1. Probably not, but if she had let her hair out of those ridiculous ear-pancakes, they might have. There, this is how we (even women) judge women: by their appearance, not by what they do.

  2. I couldn’t help but think of the mom in The Incredibles, and there you have it, posted in a comment. Methinks we weren’t all that ready for Leia to take the wheel back then, but, you know, our daughters most certainly are now.

  3. I’m a lead foot, and I pilot a big, heavy Jeep Grand Cherokee. I can move at aggressive speed even over rough terrain. But, Kate, you flew a plane?! You are the pinnacle of cool and heroism!

  4. I, too, hate it when I get behind a “Sunday driver,” but I will admit that as I’ve aged, the sense of my own mortality has become sharper. So, unless I’m on a multi-lane roadway (few and far between in this neck of the woods), I’m much more likely these days to accept the putt-putt pace of he/she who leads the pack. However, when I was your age…..

    Love that you flew a plane!!

  5. A lady who drives a manual! You just earned bonus points at the Garage! The story of your “get up and go” Mercedes reminded me of when I took my Chrysler PT Cruiser GT HO out for a test drive. Maggie was along for the adventure of driving four hours one way to look over and test drive a car for about one hour. I had put the back seats down so she could throughly explore the back without damaging the leather seats. As we entered the highway, the inter-cooled turbo kicked in and Maggie’s paw traction did not keep up with the now quickly accelerating car. When the hatch caught up to Maggie, her acceleration rate suddenly increased. Unfortunately, Maggie is none to happy to go for a ride in the GT to this day. It may also have something to do with the stereo system I installed. 🙂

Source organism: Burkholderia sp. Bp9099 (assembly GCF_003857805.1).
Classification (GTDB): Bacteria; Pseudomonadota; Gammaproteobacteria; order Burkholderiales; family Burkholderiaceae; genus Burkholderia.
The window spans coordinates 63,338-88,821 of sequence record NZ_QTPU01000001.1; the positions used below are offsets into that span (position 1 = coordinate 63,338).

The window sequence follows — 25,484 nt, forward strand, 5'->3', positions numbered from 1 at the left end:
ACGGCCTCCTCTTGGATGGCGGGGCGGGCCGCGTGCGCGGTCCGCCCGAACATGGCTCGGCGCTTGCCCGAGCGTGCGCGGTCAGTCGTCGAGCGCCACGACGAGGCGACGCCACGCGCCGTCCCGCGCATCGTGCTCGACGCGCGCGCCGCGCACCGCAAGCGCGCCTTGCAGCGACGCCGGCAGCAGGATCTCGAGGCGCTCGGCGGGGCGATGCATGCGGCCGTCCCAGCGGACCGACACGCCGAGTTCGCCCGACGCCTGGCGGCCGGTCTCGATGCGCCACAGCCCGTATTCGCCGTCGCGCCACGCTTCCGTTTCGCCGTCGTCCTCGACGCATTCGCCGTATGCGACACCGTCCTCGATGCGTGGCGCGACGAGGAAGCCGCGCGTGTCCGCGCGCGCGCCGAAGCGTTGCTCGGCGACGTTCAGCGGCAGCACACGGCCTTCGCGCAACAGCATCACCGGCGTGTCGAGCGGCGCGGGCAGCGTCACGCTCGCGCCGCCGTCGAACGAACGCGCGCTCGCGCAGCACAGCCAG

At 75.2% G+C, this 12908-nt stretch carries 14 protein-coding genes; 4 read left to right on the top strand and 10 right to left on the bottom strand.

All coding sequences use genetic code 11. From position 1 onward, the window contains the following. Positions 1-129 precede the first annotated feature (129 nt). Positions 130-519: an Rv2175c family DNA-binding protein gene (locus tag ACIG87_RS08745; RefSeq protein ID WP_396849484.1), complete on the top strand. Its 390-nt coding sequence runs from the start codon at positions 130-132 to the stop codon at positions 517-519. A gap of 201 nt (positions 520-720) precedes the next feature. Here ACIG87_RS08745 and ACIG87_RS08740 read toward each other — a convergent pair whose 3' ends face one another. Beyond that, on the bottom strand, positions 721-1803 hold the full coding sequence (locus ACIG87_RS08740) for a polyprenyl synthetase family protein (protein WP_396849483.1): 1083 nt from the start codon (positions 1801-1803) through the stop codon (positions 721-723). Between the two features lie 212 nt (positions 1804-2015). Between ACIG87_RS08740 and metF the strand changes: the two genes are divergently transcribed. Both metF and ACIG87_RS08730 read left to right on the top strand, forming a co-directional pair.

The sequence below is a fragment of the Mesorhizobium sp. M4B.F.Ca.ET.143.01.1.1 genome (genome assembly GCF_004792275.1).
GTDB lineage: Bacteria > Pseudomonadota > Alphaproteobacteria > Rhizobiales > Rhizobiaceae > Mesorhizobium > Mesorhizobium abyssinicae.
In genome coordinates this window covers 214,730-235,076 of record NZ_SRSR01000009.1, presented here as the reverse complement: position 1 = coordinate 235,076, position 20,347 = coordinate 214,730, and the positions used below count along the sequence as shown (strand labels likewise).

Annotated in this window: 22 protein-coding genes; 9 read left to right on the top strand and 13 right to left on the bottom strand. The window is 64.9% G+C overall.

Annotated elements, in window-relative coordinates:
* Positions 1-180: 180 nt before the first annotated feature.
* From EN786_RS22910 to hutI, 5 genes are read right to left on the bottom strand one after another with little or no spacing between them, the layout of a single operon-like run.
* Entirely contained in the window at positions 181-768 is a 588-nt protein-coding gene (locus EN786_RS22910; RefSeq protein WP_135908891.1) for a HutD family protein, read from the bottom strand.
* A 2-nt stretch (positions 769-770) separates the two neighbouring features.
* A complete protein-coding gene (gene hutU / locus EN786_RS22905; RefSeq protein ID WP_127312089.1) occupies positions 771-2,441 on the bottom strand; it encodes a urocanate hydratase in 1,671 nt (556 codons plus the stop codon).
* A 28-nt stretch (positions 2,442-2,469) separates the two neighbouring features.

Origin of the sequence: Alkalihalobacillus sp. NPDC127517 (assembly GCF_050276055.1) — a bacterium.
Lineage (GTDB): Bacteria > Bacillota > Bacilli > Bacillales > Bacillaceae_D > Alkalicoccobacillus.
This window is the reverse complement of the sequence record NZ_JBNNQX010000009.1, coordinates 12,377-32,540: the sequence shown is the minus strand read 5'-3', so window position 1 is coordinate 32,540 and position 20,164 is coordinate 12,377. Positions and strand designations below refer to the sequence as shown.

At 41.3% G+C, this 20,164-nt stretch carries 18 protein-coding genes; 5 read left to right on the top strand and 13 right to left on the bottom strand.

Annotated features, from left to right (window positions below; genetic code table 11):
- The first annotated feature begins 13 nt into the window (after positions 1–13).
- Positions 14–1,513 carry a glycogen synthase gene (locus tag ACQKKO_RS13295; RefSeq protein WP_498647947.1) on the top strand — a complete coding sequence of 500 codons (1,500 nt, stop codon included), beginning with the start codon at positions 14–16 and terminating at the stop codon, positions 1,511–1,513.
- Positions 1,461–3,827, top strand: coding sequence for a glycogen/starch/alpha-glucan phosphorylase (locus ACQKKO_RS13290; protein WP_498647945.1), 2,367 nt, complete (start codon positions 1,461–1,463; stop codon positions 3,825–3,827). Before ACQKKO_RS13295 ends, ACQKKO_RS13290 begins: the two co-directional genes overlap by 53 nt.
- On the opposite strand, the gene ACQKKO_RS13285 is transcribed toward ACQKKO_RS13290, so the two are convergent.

6. I like the conversation of this post; however, I should point out that Leia was a rebel spy and an operative for the fledgling New Republic, in addition to her roles as Princess of Alderaan and heiress to a senate seat (if the senate weren’t disbanded at the time.) She’s seen in the film taking many action roles, engaging in firefights and speeder chases, and while she does need rescuing from time to time, who doesn’t? Luke does, sometimes, and so do Han and Chewbacca. It’s in keeping with the adage that “no man is an island”, and we even see Leia being the infiltrator in the rescue of Han Solo, dressing as a bounty hunter and confronting Jabba the Hutt with a thermal detonator — and while being forced to wear a gold bikini is a demeaning thing, especially for a high-class lady, she doesn’t complain, but rather garrotes Jabba with her own chain.

    In my book, she’s a pretty strong female character. 🙂

    And realize too, that those three movies are only a small slice of her immortalized adventures!

    1. Rob, I was hoping someone would have a good enough knowledge of all the films to answer my question. I Youtubed for hours to try to find Leia benhind the controls of a fecent flying machine. I must have been looking in the wrong place! Hands up to the firefights: and I have squirreled away that quote of yours that we all need rescuing sometimes…..

  7. Hmmmm … what if there was a good reason for Hans Solo to drive? What if it wasn’t because he thought Princess Leia was incompetent, but rather he wanted to protect her from harm because she was too important to the greater good to be put in harm’s way?

  8. Someone up above said, hey, we might not have been, but surely our daughters are – oh yes! Thanks for the intro to the Incredibles, Kate! I’ve never seen that. Grin. Off to go view it.